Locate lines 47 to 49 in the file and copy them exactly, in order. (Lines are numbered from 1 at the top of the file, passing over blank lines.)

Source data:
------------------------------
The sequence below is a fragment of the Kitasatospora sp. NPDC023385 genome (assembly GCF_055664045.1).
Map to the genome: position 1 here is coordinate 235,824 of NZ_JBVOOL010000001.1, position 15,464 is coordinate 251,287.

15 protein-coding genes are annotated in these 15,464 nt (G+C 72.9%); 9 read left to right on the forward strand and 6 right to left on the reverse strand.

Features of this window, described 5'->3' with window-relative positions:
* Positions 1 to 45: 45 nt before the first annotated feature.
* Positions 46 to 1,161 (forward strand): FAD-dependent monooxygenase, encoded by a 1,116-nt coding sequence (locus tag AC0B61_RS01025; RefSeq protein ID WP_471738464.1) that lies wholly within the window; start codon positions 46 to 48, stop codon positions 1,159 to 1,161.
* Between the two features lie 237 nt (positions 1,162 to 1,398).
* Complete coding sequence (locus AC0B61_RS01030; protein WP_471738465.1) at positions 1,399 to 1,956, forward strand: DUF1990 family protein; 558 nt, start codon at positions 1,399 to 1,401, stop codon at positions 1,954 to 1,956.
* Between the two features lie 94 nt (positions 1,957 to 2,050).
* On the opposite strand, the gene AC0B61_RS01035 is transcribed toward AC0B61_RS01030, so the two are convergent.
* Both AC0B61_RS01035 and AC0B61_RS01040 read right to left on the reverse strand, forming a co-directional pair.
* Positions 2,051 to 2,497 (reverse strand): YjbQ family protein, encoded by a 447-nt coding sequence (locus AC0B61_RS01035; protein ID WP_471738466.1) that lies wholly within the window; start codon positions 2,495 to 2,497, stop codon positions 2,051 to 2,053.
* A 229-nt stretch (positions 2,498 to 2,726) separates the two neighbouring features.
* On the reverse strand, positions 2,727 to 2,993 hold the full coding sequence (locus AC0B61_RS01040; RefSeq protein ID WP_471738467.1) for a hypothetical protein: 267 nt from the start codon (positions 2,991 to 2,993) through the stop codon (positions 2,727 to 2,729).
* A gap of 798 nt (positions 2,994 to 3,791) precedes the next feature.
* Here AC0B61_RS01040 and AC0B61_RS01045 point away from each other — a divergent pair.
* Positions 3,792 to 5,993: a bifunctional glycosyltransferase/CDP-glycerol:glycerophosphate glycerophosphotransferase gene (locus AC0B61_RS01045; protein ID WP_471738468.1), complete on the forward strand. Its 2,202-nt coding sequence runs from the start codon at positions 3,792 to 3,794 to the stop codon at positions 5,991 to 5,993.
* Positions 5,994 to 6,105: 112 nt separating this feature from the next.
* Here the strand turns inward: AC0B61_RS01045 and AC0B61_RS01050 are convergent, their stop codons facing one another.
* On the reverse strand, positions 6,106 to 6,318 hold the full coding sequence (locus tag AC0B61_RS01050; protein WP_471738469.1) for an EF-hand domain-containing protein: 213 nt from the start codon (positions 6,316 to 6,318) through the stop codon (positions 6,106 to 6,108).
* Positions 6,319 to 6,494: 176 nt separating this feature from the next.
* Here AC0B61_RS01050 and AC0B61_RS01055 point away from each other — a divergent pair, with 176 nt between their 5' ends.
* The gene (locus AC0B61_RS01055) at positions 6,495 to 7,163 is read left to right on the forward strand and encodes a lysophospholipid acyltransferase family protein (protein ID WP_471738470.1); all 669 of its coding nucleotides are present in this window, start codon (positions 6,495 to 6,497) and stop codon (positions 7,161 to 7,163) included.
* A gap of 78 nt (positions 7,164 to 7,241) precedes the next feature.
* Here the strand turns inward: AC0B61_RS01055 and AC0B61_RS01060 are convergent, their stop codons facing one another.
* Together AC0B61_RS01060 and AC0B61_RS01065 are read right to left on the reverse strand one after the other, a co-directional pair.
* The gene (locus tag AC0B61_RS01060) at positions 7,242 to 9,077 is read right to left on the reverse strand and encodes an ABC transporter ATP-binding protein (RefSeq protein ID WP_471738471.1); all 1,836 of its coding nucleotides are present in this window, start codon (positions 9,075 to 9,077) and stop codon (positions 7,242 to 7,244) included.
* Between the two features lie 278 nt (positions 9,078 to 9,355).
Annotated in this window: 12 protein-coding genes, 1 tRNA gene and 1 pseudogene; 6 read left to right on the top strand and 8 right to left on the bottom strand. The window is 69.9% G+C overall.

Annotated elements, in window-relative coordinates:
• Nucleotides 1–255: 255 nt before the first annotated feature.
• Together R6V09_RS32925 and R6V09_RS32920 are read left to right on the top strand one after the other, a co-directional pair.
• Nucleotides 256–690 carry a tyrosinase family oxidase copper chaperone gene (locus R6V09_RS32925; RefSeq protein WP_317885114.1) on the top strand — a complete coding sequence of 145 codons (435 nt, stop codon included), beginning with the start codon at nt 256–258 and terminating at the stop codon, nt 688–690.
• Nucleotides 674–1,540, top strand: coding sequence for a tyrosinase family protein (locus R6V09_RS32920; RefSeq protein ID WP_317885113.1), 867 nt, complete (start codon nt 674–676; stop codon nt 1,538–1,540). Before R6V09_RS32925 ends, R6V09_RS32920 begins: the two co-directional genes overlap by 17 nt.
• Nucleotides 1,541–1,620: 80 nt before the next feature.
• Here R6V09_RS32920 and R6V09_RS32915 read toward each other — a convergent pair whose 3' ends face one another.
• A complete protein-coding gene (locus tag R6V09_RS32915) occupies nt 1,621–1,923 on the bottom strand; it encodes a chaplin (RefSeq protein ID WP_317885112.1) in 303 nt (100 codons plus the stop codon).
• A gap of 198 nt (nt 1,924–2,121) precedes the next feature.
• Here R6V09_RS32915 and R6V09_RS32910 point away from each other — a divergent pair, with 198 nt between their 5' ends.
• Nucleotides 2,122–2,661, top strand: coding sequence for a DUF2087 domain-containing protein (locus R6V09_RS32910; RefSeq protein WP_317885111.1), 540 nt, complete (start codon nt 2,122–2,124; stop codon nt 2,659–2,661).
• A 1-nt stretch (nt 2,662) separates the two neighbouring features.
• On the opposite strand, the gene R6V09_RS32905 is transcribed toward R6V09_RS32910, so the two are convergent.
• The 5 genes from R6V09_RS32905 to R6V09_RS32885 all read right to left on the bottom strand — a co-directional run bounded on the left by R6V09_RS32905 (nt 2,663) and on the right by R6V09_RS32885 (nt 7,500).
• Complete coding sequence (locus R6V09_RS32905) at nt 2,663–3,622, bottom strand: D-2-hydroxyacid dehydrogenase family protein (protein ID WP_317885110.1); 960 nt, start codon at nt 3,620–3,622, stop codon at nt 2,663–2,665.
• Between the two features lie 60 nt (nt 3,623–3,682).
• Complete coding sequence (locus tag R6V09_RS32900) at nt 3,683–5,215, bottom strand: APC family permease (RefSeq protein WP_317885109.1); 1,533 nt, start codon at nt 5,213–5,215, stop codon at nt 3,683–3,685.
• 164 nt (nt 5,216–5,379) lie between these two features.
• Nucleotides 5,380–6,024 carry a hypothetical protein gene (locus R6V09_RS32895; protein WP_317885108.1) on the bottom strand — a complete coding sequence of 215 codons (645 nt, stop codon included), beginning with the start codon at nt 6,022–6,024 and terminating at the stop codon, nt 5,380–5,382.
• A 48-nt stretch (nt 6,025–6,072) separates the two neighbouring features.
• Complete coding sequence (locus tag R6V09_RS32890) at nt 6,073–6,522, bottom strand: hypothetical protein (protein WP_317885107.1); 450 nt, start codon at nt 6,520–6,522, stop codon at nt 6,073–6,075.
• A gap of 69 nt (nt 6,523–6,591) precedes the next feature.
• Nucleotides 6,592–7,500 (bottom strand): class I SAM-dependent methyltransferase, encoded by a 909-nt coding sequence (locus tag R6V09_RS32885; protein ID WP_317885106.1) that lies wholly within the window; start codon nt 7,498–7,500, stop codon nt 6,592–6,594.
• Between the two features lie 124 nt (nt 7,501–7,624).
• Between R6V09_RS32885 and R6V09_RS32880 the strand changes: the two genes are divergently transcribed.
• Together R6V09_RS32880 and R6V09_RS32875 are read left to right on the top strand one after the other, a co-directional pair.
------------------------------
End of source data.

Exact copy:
• 164 nt (nt 5,216–5,379) lie between these two features.
• Nucleotides 5,380–6,024 carry a hypothetical protein gene (locus R6V09_RS32895; protein WP_317885108.1) on the bottom strand — a complete coding sequence of 215 codons (645 nt, stop codon included), beginning with the start codon at nt 6,022–6,024 and terminating at the stop codon, nt 5,380–5,382.
• A 48-nt stretch (nt 6,025–6,072) separates the two neighbouring features.